In Response to: Daybreak of the Digital Age [6]

During my senior year (1957–58), I managed a group of Princeton students who were the night operators on the Institute machine. Night meant something like 5 to 11 p.m. The computer had 40 CRTs for memory, and we had an oscilloscope that could tune in on the 32-by-32-bit grid on any of the tubes. Our most important task was to make sure that no one bit β€œlit up,” because if it did (for example, if the program was in a very tight loop), it could burn out that bit in all 32 tubes, and that would be a disaster.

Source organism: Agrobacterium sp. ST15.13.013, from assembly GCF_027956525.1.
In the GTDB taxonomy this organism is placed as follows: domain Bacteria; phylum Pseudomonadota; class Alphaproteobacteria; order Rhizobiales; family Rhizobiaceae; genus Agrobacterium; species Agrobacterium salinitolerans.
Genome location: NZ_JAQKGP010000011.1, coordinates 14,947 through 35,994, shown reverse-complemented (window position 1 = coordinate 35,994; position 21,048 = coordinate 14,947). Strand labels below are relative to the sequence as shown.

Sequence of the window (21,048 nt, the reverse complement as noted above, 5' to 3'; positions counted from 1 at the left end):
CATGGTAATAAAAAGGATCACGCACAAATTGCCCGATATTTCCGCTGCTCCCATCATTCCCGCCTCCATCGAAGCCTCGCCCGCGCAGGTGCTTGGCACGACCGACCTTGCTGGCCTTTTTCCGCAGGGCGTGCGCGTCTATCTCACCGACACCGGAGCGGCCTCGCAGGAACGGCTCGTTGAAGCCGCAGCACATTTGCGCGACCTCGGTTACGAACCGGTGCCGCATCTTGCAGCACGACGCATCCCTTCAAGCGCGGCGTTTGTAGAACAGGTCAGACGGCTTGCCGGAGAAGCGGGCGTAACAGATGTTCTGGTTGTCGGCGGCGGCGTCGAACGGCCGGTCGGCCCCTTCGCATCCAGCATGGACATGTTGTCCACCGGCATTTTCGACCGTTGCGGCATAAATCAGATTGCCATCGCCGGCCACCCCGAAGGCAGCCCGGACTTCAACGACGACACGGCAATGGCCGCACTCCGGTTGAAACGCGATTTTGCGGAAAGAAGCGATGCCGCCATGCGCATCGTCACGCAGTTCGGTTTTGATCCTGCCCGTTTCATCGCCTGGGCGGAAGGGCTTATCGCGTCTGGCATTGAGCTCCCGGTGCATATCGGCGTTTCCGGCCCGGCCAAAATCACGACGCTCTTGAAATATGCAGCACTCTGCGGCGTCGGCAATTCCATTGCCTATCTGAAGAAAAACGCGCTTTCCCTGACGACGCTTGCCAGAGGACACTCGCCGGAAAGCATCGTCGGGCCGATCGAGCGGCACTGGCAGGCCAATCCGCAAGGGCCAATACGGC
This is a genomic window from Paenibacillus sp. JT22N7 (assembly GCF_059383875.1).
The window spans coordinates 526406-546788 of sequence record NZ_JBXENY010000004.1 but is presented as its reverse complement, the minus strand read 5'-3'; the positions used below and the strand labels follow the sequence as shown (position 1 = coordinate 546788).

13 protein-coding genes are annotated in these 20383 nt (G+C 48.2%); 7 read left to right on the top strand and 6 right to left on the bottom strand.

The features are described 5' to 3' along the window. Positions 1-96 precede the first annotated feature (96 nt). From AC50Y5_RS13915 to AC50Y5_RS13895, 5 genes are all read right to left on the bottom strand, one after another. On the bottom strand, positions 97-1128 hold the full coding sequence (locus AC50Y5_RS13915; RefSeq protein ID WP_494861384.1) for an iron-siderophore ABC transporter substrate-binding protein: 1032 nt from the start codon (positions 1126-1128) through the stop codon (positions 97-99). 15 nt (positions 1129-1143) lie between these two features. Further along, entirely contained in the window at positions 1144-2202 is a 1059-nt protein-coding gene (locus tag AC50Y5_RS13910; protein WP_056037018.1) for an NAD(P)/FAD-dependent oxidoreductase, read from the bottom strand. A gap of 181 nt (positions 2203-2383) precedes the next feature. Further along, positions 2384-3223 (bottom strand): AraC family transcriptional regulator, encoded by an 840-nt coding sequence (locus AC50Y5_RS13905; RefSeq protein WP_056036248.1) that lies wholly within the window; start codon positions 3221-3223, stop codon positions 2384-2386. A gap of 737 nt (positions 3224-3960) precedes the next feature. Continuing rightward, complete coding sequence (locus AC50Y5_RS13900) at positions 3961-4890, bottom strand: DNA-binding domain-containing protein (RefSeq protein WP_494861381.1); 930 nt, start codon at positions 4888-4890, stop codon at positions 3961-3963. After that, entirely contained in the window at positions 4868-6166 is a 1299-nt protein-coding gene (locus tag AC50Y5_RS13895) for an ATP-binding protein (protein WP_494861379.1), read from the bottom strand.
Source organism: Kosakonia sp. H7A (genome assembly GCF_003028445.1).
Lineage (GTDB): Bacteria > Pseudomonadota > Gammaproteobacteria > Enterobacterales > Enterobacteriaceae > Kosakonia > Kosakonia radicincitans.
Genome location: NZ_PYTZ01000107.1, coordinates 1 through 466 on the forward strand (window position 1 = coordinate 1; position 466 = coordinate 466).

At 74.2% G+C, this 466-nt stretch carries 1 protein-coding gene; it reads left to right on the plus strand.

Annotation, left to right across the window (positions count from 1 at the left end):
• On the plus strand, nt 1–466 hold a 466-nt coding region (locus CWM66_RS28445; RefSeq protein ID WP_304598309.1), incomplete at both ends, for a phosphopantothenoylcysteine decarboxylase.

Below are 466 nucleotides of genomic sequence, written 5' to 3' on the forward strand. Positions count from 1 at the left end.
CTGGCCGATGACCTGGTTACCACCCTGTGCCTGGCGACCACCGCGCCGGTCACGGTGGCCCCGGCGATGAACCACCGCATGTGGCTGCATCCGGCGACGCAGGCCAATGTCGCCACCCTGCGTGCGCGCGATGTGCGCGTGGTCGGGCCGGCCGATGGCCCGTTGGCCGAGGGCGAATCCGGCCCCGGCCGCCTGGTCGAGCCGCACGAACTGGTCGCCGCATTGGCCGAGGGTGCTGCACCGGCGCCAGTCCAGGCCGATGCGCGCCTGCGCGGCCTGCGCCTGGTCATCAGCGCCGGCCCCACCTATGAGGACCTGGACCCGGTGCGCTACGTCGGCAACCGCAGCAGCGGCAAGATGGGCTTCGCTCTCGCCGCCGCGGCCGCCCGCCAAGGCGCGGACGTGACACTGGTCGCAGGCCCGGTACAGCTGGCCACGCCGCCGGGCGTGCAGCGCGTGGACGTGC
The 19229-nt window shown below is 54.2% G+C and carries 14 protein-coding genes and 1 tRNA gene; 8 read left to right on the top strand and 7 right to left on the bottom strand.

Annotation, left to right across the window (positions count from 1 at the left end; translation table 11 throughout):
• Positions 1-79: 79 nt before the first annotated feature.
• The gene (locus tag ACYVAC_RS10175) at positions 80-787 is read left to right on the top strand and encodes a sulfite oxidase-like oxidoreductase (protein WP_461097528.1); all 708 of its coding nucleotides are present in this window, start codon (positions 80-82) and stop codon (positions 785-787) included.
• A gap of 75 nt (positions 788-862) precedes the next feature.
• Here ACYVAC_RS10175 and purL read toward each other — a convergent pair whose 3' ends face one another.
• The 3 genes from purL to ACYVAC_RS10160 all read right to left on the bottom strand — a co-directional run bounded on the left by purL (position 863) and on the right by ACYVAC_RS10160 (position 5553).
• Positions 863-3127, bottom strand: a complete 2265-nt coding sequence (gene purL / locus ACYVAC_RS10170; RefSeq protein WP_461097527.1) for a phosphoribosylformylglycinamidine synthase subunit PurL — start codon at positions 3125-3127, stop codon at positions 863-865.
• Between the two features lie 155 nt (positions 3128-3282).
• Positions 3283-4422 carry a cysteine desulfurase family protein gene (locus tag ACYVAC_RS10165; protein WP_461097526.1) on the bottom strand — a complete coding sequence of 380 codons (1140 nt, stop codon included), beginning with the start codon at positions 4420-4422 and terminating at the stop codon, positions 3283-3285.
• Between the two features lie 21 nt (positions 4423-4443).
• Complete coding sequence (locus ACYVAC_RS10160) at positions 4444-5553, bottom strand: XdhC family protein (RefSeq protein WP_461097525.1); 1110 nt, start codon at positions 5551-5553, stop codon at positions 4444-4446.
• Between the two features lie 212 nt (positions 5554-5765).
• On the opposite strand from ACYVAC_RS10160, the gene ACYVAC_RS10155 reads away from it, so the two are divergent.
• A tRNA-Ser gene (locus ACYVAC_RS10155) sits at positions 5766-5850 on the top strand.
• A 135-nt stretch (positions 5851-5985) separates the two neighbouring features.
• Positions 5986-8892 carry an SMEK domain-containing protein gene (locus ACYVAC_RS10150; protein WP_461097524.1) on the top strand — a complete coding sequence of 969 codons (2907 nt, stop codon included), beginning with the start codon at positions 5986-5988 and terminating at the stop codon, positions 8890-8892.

I used that computer to do calculations on my senior thesis, and I suspect that it was one of the first Princeton theses to use a digital computer. My classmate, Ned Irons, tells me that he also used the machine for his thesis, but I was unaware of that at the time. I had to get my thesis done in a timely way, since the machine was disassembled for shipment to the Smithsonian shortly thereafter. It was exciting many years later to visit the Smithsonian and see the desk at which I used to sit.